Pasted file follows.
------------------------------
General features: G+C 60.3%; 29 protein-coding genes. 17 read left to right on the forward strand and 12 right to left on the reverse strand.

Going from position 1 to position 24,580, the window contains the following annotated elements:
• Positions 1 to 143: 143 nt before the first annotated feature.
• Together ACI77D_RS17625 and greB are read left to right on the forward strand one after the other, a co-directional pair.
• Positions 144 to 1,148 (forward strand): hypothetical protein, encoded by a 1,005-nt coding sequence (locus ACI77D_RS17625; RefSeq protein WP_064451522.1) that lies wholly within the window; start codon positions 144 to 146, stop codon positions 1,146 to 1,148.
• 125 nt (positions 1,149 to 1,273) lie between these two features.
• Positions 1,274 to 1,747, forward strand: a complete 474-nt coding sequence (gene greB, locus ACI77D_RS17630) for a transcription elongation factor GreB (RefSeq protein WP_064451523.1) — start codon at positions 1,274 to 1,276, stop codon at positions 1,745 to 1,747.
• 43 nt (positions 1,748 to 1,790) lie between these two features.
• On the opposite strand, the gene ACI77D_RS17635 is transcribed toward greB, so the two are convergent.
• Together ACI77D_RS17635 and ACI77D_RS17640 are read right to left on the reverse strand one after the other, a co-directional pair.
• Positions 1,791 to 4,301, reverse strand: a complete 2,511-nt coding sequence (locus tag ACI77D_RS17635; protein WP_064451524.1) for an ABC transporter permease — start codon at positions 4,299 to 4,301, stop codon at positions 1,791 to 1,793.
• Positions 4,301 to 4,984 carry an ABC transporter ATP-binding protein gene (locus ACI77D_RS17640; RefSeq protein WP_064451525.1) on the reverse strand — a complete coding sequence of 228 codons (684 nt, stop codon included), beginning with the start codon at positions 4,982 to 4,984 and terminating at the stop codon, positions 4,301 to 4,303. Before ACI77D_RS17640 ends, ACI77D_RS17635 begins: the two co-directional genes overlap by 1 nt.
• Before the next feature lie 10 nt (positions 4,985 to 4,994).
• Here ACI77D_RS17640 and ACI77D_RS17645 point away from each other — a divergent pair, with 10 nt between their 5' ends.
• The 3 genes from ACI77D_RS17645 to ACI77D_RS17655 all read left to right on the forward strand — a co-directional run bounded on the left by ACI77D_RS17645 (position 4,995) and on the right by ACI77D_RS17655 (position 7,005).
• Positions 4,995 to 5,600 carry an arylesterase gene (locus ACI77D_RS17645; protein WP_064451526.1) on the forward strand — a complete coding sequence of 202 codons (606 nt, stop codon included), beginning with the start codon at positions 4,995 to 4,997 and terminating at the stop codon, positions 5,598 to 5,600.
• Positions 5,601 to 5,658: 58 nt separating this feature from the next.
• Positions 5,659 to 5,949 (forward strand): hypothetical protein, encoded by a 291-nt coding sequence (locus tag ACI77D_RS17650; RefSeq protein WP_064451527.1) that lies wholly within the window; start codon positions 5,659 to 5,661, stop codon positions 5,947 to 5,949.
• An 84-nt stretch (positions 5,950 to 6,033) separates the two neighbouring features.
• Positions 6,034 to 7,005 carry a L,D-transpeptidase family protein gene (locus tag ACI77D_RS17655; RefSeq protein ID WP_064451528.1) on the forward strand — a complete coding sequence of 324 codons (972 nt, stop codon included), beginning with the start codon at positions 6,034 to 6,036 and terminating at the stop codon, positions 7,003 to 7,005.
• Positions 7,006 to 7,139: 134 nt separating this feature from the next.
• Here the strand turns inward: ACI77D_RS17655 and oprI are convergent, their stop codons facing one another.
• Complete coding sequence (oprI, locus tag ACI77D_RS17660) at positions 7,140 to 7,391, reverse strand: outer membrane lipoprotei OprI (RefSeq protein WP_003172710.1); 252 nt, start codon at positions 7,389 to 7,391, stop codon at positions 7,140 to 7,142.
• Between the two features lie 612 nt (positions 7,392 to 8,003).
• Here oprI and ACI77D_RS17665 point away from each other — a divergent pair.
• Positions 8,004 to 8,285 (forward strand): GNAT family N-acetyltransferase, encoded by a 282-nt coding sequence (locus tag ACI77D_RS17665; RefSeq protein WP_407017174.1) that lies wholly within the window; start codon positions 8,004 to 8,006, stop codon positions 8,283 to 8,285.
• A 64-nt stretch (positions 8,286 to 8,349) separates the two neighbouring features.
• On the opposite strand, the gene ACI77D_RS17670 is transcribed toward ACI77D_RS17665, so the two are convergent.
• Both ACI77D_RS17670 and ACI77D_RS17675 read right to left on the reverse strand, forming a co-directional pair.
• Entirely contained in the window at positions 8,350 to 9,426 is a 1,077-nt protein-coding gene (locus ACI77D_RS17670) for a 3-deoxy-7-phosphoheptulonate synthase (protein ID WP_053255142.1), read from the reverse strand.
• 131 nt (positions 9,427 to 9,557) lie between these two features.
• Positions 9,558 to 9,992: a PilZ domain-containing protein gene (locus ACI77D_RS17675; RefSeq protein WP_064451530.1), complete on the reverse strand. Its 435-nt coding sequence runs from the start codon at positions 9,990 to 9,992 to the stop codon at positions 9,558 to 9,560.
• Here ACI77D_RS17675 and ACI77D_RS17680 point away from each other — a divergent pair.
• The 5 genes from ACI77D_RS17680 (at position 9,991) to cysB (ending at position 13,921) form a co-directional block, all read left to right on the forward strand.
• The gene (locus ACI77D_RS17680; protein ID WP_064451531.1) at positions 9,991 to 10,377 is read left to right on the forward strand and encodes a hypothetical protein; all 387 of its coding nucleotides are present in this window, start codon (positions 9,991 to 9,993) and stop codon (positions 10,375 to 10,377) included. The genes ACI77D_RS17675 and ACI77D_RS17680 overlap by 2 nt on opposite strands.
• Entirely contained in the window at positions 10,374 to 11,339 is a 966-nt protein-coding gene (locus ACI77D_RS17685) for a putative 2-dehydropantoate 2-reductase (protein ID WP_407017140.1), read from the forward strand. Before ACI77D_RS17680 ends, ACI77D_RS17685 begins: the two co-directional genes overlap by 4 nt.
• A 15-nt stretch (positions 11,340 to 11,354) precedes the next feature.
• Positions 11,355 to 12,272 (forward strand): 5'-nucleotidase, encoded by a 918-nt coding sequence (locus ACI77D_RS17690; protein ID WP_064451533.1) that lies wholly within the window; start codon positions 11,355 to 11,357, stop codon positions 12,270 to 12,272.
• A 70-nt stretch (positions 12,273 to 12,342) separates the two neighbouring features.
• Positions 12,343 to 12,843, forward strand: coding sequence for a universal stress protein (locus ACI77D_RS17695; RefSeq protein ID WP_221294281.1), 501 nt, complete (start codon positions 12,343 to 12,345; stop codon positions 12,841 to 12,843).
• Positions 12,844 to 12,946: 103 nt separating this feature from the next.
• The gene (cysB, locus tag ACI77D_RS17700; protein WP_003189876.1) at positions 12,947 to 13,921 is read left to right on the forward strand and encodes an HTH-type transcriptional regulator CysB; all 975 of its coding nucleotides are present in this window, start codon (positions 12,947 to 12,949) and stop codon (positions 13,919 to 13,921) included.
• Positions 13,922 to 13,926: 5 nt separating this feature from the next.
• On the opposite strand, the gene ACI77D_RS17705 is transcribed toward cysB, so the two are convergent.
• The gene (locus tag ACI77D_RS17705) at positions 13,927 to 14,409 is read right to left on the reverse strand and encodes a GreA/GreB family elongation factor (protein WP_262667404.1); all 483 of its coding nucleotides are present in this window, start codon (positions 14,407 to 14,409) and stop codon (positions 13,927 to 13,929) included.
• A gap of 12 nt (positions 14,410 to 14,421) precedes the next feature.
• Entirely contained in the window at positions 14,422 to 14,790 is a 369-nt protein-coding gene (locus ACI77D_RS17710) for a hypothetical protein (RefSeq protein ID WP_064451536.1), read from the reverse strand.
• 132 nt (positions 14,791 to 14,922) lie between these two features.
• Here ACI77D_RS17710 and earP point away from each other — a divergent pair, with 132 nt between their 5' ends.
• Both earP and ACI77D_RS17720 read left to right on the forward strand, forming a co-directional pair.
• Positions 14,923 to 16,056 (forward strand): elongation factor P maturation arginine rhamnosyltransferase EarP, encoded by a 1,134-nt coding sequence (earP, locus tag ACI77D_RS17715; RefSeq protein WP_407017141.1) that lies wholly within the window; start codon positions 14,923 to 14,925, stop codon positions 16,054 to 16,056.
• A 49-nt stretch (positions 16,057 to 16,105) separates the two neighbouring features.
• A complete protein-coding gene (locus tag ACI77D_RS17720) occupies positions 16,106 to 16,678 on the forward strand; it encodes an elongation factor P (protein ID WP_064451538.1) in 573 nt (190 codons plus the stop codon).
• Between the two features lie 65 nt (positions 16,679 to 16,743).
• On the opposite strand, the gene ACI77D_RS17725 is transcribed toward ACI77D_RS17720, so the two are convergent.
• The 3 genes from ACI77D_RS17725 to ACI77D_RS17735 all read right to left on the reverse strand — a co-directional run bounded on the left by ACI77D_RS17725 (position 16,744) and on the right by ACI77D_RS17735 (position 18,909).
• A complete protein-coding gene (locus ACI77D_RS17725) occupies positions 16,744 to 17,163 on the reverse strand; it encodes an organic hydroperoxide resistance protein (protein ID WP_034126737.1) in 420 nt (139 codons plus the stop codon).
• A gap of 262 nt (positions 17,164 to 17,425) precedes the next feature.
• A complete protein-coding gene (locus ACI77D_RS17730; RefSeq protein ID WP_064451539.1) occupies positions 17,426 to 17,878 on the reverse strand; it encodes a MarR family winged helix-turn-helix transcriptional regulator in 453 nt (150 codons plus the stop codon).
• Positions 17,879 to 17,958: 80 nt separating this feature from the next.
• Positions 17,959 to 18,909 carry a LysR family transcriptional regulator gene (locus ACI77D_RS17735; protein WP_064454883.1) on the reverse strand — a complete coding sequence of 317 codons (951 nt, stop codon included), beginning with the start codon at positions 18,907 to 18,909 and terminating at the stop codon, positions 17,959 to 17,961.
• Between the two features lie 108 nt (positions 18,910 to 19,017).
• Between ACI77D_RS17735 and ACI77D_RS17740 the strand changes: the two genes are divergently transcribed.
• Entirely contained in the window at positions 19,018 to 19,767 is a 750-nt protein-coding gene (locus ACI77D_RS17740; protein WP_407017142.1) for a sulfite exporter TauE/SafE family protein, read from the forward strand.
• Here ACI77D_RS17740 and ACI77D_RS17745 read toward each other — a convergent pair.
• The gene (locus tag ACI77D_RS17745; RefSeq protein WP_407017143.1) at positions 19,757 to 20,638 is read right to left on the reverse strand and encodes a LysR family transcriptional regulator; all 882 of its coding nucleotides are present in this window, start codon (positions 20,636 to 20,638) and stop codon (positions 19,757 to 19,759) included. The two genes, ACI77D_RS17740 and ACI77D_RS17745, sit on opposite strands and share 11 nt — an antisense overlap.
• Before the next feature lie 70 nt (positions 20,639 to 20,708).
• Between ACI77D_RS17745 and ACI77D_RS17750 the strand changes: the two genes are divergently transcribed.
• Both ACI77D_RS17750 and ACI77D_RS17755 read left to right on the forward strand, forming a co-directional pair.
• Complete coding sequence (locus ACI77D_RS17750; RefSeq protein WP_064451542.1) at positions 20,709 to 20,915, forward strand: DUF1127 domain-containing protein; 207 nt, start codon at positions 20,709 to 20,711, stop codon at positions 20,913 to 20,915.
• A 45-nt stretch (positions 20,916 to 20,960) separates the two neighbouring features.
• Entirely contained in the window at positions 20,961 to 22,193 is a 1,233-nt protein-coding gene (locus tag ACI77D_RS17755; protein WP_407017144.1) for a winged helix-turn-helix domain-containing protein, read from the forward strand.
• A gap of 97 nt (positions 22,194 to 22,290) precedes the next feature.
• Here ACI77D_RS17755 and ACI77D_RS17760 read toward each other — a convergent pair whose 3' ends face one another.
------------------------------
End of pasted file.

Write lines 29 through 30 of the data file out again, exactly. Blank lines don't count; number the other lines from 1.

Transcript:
• Both ACI77D_RS17670 and ACI77D_RS17675 read right to left on the reverse strand, forming a co-directional pair.
• Entirely contained in the window at positions 8,350 to 9,426 is a 1,077-nt protein-coding gene (locus ACI77D_RS17670) for a 3-deoxy-7-phosphoheptulonate synthase (protein ID WP_053255142.1), read from the reverse strand.